Fastest object?

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spayss

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We often read about the speed of light, various individual particles, etc.<br /><br />What, however, is the fastest that an object of 'concrete size' is currently moving through space. <br /><br />What is the fastest speed we can speculate a solid object is moving? Is it an isolated pebble-sized rock? A planet? a star? A galaxy? Is it ejecta from a supernova explosion or does that not send out material other than particles?
 
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yevaud

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Well, if you consider what we see from Quasars as "Real and Concrete" objects, and consider the ejecta as likely expelled matter, over 90% C. Or so it appears. <div class="Discussion_UserSignature"> <p><em>Differential Diagnosis:  </em>"<strong><em>I am both amused and annoyed that you think I should be less stubborn than you are</em></strong>."<br /> </p> </div>
 
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qso1

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If there are particles associated with the jets of material (For lack of a better term) seen emanating from galaxies such as M-87, they are probably the fastest we know of. The M-87 jets speeds were estimated to be in the several tens of millions of miles per hour range IIRC. <div class="Discussion_UserSignature"> <p><strong>My borrowed quote for the time being:</strong></p><p><em>There are three kinds of people in life. Those who make it happen, those who watch it happen...and those who do not know what happened.</em></p> </div>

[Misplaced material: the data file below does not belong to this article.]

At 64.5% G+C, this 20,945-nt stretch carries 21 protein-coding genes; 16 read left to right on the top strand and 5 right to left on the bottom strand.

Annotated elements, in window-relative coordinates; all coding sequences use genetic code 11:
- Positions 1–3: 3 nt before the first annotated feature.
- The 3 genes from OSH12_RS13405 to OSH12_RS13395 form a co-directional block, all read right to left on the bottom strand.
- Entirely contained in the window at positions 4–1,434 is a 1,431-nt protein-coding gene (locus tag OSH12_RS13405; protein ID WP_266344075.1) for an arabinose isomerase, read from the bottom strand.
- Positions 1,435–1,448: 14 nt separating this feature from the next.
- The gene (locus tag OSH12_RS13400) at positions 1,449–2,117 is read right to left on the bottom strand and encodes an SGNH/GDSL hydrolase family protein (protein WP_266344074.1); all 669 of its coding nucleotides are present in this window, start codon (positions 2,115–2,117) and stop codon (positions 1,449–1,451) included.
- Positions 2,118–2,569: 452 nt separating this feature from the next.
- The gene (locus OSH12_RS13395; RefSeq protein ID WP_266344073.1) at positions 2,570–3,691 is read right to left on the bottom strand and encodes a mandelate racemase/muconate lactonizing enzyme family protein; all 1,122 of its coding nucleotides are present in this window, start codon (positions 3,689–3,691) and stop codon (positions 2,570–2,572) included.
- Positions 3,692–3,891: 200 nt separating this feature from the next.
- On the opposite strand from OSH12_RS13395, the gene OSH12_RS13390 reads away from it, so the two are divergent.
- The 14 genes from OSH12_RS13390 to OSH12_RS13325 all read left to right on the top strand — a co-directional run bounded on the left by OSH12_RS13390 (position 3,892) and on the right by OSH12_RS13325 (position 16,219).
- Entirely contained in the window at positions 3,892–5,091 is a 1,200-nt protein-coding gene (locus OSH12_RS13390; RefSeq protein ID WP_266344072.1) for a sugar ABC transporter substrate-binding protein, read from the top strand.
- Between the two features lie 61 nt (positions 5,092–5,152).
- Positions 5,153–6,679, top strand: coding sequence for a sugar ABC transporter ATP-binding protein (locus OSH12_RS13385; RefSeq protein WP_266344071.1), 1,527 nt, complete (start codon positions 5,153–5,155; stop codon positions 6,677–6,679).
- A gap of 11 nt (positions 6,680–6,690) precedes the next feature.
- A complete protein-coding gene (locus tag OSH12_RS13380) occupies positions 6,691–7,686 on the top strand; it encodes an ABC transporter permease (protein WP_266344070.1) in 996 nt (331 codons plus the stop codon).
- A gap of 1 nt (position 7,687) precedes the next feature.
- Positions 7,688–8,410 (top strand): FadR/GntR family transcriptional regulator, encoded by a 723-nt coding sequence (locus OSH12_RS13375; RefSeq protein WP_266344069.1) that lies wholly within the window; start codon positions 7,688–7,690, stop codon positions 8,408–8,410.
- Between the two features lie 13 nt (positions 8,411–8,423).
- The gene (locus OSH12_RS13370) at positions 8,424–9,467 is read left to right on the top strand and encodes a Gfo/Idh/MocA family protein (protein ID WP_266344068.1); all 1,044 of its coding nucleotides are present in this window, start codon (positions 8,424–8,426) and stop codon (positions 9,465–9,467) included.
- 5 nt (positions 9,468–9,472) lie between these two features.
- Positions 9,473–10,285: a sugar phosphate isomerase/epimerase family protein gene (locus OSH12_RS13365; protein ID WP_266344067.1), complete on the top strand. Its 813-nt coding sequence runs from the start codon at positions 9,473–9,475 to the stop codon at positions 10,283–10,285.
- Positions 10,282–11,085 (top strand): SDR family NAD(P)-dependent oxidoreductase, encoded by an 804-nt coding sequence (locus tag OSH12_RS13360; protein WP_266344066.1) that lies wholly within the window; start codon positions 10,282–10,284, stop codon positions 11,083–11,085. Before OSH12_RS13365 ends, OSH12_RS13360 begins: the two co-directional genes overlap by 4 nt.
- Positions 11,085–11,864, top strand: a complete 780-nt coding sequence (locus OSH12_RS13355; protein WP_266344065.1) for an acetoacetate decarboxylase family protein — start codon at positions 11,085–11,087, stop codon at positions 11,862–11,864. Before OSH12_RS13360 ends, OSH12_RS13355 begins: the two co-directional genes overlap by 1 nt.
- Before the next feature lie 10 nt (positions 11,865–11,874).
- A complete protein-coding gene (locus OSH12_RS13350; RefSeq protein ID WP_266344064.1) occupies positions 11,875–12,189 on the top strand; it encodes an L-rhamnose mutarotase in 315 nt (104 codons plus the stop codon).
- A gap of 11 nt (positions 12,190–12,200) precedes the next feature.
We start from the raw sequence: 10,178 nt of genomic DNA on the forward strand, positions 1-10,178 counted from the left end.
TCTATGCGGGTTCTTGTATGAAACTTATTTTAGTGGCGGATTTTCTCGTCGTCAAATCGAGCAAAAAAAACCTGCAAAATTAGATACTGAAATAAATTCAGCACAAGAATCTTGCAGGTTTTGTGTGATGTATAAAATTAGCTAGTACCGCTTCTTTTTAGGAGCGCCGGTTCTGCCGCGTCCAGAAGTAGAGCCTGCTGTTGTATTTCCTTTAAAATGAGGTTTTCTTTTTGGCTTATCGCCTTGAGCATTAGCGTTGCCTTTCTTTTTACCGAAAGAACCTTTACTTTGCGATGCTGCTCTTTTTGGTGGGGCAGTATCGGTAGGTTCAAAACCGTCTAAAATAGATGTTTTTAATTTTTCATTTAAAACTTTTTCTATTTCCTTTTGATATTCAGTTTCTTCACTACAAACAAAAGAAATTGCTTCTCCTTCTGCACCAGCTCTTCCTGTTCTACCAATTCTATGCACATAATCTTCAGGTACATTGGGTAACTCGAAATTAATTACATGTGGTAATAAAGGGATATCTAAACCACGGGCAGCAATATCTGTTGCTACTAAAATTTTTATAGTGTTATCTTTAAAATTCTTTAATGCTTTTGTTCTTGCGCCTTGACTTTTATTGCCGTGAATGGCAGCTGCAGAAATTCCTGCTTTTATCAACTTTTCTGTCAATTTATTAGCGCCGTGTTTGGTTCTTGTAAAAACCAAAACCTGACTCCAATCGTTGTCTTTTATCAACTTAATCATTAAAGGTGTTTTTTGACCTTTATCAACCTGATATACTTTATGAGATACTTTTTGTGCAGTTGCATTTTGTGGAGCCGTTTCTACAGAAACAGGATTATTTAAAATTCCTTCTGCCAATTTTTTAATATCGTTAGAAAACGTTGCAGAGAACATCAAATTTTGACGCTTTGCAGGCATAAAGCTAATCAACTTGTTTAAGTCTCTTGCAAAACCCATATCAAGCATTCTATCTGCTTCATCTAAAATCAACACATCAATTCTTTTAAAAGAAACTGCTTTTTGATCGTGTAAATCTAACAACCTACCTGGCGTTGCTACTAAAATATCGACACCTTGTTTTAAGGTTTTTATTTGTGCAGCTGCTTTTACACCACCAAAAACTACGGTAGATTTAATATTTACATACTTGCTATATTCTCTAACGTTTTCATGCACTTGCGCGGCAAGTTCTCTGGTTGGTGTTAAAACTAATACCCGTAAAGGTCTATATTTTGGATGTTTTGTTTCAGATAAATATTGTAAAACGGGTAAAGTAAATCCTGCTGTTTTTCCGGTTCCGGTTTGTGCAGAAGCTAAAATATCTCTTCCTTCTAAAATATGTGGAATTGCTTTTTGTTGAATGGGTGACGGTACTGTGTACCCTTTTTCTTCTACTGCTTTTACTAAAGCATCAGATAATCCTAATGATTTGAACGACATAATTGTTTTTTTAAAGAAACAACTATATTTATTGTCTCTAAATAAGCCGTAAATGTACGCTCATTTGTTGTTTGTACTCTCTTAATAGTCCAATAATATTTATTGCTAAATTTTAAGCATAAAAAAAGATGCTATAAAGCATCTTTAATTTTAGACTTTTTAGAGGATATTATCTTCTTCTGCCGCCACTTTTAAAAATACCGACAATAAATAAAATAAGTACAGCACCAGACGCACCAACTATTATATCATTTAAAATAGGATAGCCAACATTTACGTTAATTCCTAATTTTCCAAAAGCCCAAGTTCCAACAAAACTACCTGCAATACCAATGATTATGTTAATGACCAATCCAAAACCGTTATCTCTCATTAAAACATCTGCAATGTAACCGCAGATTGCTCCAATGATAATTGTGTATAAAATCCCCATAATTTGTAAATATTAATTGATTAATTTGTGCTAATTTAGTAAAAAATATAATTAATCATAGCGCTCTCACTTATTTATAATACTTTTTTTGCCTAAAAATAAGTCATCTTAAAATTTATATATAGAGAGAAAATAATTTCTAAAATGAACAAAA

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derekmcd

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If you consider spinning objects, the surface motion of a Pulsar is extremely fast. Though the answers from the guys above probably the best. Gamma ray bursts eject material very close to the speed of light. <div class="Discussion_UserSignature"> <div> </div><br /><div><span style="color:#0000ff" class="Apple-style-span">"If something's hard to do, then it's not worth doing." - Homer Simpson</span></div> </div>
 
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spayss

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Would a gamma burst eject material in a plasma state that would cool to a solid 'rocky' state?
 
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silylene old

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You may remember this puzzling discovery from a few years ago....<br /><br />The fastest moving object (as opposed to gaseous atoms) is a star that moves at 0.005c.<br /><br /> fast star<br /><blockquote><font class="small">In reply to:</font><hr /><p>THE MYSTERY OF THE FASTEST MOVING STAR STILL PUZZLING <br />STANFORD - Scientists who announced several weeks ago the discovery of the fastest moving star ever seen are now pondering the inevitable question: how can you explain something that large moving that fast? <br /><br />How do you accelerate 2.7 octillion tons (27 followed by 26 zeros) from a standstill to over 1,800 kilometers per second, about one- half of one percent of the speed of light? That could be as fast as 4 million miles per hour. <br /><br />"For a star to be moving this fast, the energies released are really enormous," said Roger W. Romani, a Stanford astrophysicist. "There is something as heavy as our sun, suddenly kicked up to such an enormous speed. That costs a lot of energy, a stupendous amount of energy." <br /><br />Romani, a member of the team that initially discovered the speeding star, believes an asymmetric explosion may have created a "neutrino rocket" to start the star on its journey.<br /><p><hr /></p></p></blockquote> <div class="Discussion_UserSignature"> <div class="Discussion_UserSignature" align="center"><em><font color="#0000ff">- - - - - - - - - - - - - - - - - - - - - -</font></em> </div><div class="Discussion_UserSignature" align="center"><font color="#0000ff"><em>I really, really, really miss the "first unread post" function.</em></font> </div> </div>